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Here is the last of the Caine Prize story reviews. It’s been pretty amazing featuring reviews—of the shortlisted story—written by bloggers and writers of note in the African literary community:

 Orem Ochiel’s review of Oduor’s “My Father’s Head” , Richard Ali’s review of Diane Awerbuck’s “Phosphorescence” Aaron Bady’s review of Billy Kahora’s story Kola Tubosun’s review of Tendai Huchu’s “Intervention” 

 I am happy to join in the review efforts by sharing my thoughts on Chela’s delightful story. 

Efemia Chela’s story, “Chicken,” originally appeared in the Feast, Famine and Potluck collection.  

You can read the story HERE

 

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In “Chicken,”  Efemia Chela conjures a powerful image of the strange twenties—that awkward, intermediate phase  in life when one is neither girl nor woman.

The narrator, who is also the principal character in the story, has recently graduated from university. Her large extended family has celebrated the end of that phase of her life. She is sent off into the world to find a profession, to acquire the means to support herself, in short, to become a woman.

But instead of embracing this well-trodden path to self-becoming, the narrator chooses the uncertain path of experimentation, first with self-imposed poverty and eventually with sexual experiences.

Her parents are wealthy. She could have taken their advice and gone on to pursue a law degree and, by doing this, counted on their financial support. She doesn’t.

She’d rather go “where her heart led”—to slumming it in “the bum end of town,” to “laughing, talking, smoking and dancing,” to “polyamorous” boys and girls, to “old men…dribbl[ing] nonsense in [her] ear over synth beats,” to the symmetrical bliss of same-sex encounters—“breast to breast”—but without  the dogmatic allegiance to lesbianism.

The way I see it, the story is asking questions about the invention of the self. We all feel the pressure to come of age, to follow the road most taken to becoming a man or a woman—getting a university degree, achieving financial independence, and then making a family. Chela, it seems to me, is asking whether there is room for experimentation in this work of self-invention.

The character is faced with a very familiar choice: pursue a cookie-cutter life as a lawyer or continue down the road of maddening uncertainty.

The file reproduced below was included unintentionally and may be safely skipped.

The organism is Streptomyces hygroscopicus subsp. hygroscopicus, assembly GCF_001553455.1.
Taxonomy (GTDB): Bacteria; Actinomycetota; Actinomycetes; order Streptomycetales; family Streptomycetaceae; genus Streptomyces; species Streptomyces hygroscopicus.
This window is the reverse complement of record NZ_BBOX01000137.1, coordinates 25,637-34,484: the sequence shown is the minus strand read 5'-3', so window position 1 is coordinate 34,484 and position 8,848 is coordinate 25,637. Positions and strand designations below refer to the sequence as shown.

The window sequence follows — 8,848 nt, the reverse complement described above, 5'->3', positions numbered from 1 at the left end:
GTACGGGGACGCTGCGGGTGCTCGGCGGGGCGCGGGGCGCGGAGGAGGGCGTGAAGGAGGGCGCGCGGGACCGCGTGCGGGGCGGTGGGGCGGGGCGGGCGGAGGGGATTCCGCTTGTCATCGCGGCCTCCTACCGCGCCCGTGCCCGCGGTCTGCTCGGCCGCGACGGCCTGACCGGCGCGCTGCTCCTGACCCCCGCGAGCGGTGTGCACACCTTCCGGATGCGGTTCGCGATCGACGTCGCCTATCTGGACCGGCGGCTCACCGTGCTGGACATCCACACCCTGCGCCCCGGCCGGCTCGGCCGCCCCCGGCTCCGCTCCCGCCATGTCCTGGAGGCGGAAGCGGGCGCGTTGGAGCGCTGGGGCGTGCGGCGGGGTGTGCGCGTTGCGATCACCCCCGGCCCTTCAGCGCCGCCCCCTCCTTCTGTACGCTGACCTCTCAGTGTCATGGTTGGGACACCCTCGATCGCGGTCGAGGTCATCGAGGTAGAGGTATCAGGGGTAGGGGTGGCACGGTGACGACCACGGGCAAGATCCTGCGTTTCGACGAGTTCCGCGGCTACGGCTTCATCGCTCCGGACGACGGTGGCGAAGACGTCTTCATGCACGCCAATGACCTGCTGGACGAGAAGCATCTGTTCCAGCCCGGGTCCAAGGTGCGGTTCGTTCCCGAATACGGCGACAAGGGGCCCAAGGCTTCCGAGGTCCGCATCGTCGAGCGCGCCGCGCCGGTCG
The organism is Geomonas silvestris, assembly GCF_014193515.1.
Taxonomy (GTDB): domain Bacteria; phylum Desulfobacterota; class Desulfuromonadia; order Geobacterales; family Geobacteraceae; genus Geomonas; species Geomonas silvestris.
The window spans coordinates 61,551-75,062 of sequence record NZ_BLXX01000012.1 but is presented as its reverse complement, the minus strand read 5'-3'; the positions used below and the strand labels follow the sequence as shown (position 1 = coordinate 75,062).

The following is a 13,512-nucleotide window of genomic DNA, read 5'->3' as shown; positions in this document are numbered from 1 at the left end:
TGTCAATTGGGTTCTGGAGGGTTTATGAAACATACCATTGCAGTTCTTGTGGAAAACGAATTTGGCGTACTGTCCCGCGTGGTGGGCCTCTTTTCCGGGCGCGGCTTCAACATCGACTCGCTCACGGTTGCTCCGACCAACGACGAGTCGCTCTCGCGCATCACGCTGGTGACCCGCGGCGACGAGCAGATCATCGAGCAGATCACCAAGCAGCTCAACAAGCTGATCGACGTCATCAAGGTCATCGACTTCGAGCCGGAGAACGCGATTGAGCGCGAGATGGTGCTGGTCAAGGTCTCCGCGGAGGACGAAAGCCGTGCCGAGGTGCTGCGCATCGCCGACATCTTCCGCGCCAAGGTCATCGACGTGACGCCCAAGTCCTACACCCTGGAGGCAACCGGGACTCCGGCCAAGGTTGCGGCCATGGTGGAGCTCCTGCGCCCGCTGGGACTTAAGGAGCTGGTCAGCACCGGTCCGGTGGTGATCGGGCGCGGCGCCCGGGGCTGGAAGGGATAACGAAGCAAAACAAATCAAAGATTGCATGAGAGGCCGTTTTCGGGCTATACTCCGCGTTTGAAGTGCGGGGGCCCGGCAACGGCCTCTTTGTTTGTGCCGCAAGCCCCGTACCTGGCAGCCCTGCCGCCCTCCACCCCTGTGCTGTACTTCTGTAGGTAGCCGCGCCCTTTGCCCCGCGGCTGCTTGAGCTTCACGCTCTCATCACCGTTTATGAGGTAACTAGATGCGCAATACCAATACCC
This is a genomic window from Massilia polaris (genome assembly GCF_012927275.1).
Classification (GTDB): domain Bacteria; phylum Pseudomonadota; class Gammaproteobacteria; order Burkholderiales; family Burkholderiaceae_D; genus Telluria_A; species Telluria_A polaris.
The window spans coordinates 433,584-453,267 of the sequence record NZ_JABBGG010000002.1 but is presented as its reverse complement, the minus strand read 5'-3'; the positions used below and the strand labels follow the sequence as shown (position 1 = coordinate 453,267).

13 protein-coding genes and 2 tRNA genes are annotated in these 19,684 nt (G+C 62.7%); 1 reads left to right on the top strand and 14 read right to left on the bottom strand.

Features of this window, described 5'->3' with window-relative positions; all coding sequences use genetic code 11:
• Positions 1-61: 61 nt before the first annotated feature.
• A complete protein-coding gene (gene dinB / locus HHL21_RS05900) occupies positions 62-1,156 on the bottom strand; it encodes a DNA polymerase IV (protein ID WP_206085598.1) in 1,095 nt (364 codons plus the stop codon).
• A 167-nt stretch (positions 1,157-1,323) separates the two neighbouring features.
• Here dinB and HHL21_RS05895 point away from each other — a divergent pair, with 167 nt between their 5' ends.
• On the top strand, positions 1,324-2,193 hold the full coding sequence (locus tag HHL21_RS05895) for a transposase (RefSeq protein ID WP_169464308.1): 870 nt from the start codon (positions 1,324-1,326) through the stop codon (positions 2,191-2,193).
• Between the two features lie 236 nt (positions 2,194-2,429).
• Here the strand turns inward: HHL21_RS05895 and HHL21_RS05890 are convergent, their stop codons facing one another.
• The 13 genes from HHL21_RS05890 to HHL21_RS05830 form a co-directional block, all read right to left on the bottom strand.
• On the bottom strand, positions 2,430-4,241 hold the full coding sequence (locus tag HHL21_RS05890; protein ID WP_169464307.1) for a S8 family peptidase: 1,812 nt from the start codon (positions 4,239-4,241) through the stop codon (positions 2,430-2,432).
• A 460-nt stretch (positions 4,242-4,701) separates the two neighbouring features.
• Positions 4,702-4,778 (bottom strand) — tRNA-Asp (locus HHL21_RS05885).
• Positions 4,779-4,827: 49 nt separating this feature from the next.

Many of you will find what she ends up choosing puzzling, and even criticize her for it. But one thing remains clear: Chela’s narrator refuses to come of age on any body’s terms but her own.

Chela’s story is interesting not just at the level of ideas but also with respect to writing. Her description dazzles. I was particularly struck by the food scenes.

It’s universally known that African novels are not the places to find the best sex scenes. What of food? Have you come across memorable depictions of food in your readings of African novels? My guess is that there aren’t that many, which is why I find a moment like this one worth holding on to:

From my father’s side came slow-cooked beef shin in a giant dented tin pot. Simply done, relying only on the innate flavor of the marbled red cubes of flesh and thinly sliced onion getting to know each other for hours. It was smoked by open charcoal fire and lightly seasoned with nothing but the flecks of salty sweat from nervy Auntie Nchimunya constantly leaning over the steaming pot. Mushrooms were cooked as simply as Sister Chanda’s existence. Fungi was hoped for in the night and foraged for at dawn. My favorites were curly-edged, red on top with a yellow underskirt and fried in butter.

The last time I saw a description of food this vivid was Ben Okri describing pepper soup in The Famished Road.

Under the strain of Chela’s writing, description is a form of conjuration.

 

***

 About Efemia Chela

Efemia Chela is a 21-year-old writer with her body in Cape Town and her heart in Japan. She had a bumpy childhood in Zambia, England, Ghana, Botswana and South Africa. She is married to a film camera. They go everywhere together and have many square children. She gets her thrills from remotely attending international fashion weeks, artistic intertextuality, old movies and tasting new cuisines. The short story “Chicken” is her first published work.

 

 

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I hold a doctorate in English from Duke University and recently joined the Marquette University English faculty as an Assistant Professor. I love teaching African fiction and contemporary British novels. Brittle Paper is the virtual space/station where I play and experiment with ideas on how to reinvent African fiction and literary culture.

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